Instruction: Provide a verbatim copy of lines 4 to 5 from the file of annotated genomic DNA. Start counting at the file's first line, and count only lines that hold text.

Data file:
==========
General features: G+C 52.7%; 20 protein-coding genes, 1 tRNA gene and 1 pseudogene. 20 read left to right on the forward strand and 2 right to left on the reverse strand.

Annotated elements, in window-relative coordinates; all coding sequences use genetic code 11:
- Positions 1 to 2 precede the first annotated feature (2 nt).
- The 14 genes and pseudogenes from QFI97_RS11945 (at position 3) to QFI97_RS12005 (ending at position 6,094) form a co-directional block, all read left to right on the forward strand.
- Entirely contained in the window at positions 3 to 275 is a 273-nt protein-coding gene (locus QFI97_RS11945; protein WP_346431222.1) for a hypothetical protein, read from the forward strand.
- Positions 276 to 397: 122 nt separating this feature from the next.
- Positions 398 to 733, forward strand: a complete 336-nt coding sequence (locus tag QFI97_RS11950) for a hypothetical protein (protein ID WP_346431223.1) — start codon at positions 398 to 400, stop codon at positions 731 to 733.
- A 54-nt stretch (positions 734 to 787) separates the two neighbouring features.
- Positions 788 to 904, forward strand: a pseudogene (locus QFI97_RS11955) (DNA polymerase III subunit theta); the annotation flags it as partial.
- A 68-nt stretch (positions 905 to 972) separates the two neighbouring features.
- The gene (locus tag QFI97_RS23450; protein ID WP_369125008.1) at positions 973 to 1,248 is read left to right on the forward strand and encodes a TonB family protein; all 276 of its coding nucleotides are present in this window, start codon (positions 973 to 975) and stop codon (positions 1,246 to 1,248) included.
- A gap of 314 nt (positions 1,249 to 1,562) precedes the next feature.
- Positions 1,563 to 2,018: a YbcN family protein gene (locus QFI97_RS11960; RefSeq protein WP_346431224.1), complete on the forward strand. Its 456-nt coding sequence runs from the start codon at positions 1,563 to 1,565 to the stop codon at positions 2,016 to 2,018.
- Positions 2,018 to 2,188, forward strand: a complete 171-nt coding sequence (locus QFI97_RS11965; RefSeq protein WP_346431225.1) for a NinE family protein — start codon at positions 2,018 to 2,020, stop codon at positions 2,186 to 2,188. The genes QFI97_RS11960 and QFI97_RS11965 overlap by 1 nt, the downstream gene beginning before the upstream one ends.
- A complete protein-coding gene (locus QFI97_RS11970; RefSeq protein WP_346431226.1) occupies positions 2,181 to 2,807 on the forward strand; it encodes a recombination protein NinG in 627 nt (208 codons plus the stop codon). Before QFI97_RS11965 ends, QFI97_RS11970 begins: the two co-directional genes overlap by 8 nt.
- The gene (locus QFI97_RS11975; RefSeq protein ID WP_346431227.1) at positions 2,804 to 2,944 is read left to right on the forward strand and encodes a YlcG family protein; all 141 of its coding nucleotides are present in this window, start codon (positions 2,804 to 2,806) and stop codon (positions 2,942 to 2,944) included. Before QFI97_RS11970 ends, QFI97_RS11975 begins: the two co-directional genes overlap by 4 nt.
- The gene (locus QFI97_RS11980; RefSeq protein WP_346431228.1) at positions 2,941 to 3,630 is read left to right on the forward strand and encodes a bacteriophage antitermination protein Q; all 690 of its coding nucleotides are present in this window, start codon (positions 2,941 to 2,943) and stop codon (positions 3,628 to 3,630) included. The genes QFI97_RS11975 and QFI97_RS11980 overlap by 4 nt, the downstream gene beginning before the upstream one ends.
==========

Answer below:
- The 14 genes and pseudogenes from QFI97_RS11945 (at position 3) to QFI97_RS12005 (ending at position 6,094) form a co-directional block, all read left to right on the forward strand.
- Entirely contained in the window at positions 3 to 275 is a 273-nt protein-coding gene (locus QFI97_RS11945; protein WP_346431222.1) for a hypothetical protein, read from the forward strand.